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Thomas Bulkowski’s successful investment activities allowed him to retire at age 36. He is an internationally known author and trader with 30+ years of stock market experience and widely regarded as a leading expert on chart patterns. He may be reached at

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Bulkowski's Long-Term Debt

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As of 10/20/2017
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My book, Fundamental Analysis and Position TradingFundamental Analysis and Position Trading: Evolution of a Trader book., discusses long term debt starting on page 61. I show a picture of the book on the left.

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This page reviews a study concerning the stock performance of companies with and without long-term debt.

Long-Term Debt Summary

Value Line defines long-term debt as "the portion of borrowings (including bank notes, debentures, and capitalized leases) that will be due not in the current 12 months, but in future operating years."

I thought that debt was bad, that high levels risk ruining the company and no debt was preferred. Too high debt is detrimental, of course, but so is too little debt, according to this study. I found that companies that had long-term debt had stocks that performed better than those companies with no debt.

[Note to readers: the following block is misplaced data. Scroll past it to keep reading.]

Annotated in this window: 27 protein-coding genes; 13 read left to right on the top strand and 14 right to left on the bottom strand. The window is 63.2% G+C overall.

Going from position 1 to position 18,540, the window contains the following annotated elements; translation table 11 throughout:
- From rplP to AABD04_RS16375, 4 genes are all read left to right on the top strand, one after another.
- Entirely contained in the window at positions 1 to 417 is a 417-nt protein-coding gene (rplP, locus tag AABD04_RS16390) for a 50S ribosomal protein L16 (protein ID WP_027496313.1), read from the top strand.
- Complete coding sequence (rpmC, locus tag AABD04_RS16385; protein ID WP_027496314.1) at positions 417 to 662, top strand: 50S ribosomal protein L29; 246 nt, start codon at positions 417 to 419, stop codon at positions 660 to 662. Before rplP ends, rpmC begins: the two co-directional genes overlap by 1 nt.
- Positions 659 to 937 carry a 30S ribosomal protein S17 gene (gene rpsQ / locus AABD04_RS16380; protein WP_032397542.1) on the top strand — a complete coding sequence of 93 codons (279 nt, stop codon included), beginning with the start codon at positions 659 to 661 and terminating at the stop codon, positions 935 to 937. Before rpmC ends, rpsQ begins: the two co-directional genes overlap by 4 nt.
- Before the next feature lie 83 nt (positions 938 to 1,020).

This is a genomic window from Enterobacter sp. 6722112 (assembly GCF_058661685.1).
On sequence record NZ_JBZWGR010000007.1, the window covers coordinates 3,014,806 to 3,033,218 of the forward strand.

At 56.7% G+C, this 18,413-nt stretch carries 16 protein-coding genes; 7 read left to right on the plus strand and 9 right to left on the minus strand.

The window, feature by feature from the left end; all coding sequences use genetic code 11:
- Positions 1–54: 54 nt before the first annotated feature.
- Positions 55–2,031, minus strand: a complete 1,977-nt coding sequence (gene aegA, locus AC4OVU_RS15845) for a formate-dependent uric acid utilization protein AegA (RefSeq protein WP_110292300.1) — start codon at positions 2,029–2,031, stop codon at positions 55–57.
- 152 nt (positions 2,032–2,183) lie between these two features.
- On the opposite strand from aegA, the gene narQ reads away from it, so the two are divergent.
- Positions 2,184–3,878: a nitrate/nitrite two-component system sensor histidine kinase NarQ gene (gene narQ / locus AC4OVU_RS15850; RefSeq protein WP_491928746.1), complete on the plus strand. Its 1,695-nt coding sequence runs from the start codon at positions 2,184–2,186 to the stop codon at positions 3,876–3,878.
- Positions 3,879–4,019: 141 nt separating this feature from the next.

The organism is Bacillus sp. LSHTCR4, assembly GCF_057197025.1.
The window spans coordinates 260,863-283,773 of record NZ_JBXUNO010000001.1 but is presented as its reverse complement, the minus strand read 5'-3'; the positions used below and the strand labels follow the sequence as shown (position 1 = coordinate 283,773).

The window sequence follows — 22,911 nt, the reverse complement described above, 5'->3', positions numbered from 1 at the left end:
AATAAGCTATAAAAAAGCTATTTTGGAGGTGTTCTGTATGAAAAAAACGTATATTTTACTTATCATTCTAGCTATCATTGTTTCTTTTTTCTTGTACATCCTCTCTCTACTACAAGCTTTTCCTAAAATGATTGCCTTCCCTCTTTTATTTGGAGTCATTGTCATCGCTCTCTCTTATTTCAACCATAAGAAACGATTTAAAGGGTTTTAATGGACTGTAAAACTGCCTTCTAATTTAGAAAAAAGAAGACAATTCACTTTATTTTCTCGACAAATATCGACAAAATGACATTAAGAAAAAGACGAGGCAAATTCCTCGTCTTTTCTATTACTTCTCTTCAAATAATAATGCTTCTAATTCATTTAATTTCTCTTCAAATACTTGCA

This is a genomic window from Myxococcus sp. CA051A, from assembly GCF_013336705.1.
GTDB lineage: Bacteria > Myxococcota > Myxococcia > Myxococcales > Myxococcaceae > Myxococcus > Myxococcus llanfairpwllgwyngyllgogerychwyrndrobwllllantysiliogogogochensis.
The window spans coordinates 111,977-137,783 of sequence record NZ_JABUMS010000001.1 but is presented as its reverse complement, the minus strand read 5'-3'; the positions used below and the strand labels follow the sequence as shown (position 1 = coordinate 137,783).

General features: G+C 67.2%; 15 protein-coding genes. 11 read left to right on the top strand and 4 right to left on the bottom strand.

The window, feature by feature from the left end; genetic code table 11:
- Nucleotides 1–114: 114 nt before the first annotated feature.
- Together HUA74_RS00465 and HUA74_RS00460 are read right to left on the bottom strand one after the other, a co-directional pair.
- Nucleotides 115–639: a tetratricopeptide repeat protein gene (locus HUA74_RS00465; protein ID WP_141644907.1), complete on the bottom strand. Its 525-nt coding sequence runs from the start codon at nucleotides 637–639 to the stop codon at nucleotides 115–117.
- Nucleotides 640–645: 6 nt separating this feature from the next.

Long-Term Debt Methodology

I used the Value Line investment survey and typed in their long-term debt numbers to build a database of 178 stocks with data ranging from 12/30/1991 to 7/11/2008.

After completing the database, I logged the close-to-close price change from 1 to 5 years out, looking forward from the base year. The base year ranged from 1992 to 2006. Not all stocks covered the entire range. Years with no numbers were excluded. The price change measured from the close on the last trading day of each year. Years 2008 and later are not included since the year had not completed as of the time of this study.

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Long-Term Debt Results

The following table shows the stock performance companies with and without debt over time.

 1 yr2 yrs3 yrs4 years5 years
No debt10.6%11.4%12.3%11.1%10.3%

For example, if companies had debt during year 0, they gained an average of 12.2% the following year. Companies with no debt showed stock prices rising 10.6%.

In each of the five years, companies with debt showed better stock performance over the coming one to five years than did those companies with no long-term debt. The reason for this, I believe, is leverage. Those companies with a modest (whatever that means) amount of debt put it to work to make more money. Their stock performance reflected that success by rising.

-- Thomas Bulkowski

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Written by and copyright © 2005-2017 by Thomas N. Bulkowski. All rights reserved. Disclaimer: You alone are responsible for your investment decisions. See Privacy/Disclaimer for more information. Q: What should you give a man who has everything? Q: A woman to show him how to work it.